Both latitude and season affect the quantity and quality of UVB radiation reaching the earth’s surface. UVB wavelengths of 295 to 300 nm are present in sunlight when the UV index is >3. At this solar intensity, which occurs daily within the tropics and during the spring and summer seasons in temperate regions, adequate amounts of D3 can be made in the skin after only 10 to 15 minutes of twice-weekly sun exposure to the face, arms, hands, or back without sunscreen in most people.76,93,94 At higher latitudes, greater solar zenith angles result in less UVB reaching the earth and lead to less favorable conditions for vitamin D synthesis.76 During winter months, these conditions, coupled with cloud cover and seasonal weather changes, lead to decreased vitamin D synthesis—the so-called “vitamin D winter.”48,68,76 For example, in one study, human skin exposed to sunlight on cloudless days in Boston, Massachusetts (42.2° N) from November through February and Edmonton, Alberta, Canada (52° N) from October through March produced no previtamin D348 There is very little cutaneous vitamin D3 synthesis above or below latitudes of approximately 33° N during the winter.
Studies show that vitamin D levels and BMI are negatively correlated in both children and adults.86,95,96 There is growing evidence that in obese individuals (BMI >30 kg/m2), vitamin D is efficiently stored in body fat reserves and consequently loses its bioavailability.97–99 In addition, bariatric patients or patients with malabsorption syndromes are often unable to absorb vitamin D.52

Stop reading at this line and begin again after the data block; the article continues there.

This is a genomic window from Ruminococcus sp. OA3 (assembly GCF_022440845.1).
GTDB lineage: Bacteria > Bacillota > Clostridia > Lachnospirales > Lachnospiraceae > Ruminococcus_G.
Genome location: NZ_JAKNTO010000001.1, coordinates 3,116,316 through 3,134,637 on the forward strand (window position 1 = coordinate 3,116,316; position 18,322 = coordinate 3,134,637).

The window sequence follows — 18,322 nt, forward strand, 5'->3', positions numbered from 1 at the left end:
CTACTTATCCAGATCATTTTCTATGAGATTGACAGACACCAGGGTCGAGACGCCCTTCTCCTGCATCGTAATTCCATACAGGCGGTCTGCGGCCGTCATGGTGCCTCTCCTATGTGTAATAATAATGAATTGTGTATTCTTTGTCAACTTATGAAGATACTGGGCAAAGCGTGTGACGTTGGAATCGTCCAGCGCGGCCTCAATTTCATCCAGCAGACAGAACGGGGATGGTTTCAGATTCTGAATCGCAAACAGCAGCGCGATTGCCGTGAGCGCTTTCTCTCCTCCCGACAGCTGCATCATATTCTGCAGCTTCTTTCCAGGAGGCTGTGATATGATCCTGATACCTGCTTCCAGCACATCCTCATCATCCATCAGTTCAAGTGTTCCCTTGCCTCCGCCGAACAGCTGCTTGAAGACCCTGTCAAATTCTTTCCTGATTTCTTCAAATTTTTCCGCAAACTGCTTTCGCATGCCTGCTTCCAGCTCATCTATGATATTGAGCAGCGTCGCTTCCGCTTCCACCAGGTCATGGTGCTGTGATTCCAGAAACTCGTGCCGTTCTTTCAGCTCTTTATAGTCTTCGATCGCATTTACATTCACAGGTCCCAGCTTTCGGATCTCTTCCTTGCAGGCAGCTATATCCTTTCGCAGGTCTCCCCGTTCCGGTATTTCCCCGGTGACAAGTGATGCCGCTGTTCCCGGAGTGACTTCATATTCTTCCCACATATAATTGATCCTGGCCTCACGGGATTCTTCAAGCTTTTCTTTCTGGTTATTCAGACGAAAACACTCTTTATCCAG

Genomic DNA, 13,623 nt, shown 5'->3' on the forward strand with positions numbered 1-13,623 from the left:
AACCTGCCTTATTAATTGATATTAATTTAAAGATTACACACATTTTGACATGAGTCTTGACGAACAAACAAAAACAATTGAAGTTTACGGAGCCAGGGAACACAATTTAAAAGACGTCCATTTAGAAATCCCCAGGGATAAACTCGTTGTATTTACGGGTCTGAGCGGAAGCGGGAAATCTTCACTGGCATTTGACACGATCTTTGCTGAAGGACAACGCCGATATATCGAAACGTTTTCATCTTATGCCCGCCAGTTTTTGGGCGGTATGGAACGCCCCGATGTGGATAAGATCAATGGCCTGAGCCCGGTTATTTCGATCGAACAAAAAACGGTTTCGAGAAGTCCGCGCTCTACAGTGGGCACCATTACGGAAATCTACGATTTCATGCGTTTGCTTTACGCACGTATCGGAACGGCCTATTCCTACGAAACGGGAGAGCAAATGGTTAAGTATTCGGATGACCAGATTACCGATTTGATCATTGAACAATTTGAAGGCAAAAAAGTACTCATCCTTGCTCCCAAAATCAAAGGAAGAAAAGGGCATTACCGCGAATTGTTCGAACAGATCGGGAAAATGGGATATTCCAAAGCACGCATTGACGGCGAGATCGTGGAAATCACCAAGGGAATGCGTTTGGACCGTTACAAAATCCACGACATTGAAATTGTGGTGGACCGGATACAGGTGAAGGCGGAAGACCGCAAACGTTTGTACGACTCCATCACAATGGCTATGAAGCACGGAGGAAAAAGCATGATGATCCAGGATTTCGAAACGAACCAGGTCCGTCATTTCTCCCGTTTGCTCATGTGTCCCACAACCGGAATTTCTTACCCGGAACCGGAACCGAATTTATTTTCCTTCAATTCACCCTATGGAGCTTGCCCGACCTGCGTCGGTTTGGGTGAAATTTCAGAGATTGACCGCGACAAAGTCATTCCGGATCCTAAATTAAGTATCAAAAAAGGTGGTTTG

Average skin thickness (both dermal and epidermal) decreases with age.100,101 As a result, cutaneous vitamin D synthesis decreases because of smaller stores of the precursor 7-dehydroxycholesterol.100 The elderly may be at additional risk of deficiency because of decreased mobility and consequently decreased sun exposure.102
Because the cutaneous production of vitamin D is affected by age, skin pigmentation, and latitude of residence along with other factors, such as sunscreen use and sun-avoidant behavior, sunlight exposure may produces variable serum 25(OH)D results. Even living in sunny climates does not guarantee optimum levels of 25(OH)D; one study found that more than half of adults living in Hawaii with an average sun exposure of 30 hours per week still had insufficient serum 25(OH)D levels.103 Other studies conducted in Arizona, Florida, and Chilean populations have all observed that vitamin D deficiency is still noticeable, with darker skinned individuals and those with lower amounts of sun exposure at particular risk.89,103–105
Perhaps the most controversial topic in the debate on vitamin D centers on photoprotection and its effects on the cutaneous synthesis of vitamin D. Patients with systemic lupus erythematosus or individuals in nursing homes (who tend to have little sun exposure) have been shown to be at increased risk for vitamin D deficiency.106,107 Several studies have shown that the regular use of sunscreen correlates with lower circulating levels of 25(OH)D. The use of sunscreens with a sun protection factor (SPF) of 8 inhibits >95% of vitamin D production in the skin.108 After a successful sun safety health campaign encouraging Australians to avoid sun exposure to prevent skin cancer, an increased number of Australians became vitamin D–deficient.109 Similarly, patients with basal cell nevus syndrome, who exhibit higher levels of sun-protective behavior, such as using sunscreen and avoiding the midday sun, have a higher prevalence of vitamin D deficiency than the general population.110 One study even questions the notion that fair-skinned individuals are more likely to have adequate vitamin D levels because they can synthesize the molecule more efficiently than those with darker skin; in this study, fair-skinned subjects were more likely to be deficient, which was attributed to increased sunscreen use and sun-avoiding behavior.88,111 Individuals who practice vigilant sun avoidance and sun protection may contribute to vitamin D deficiency.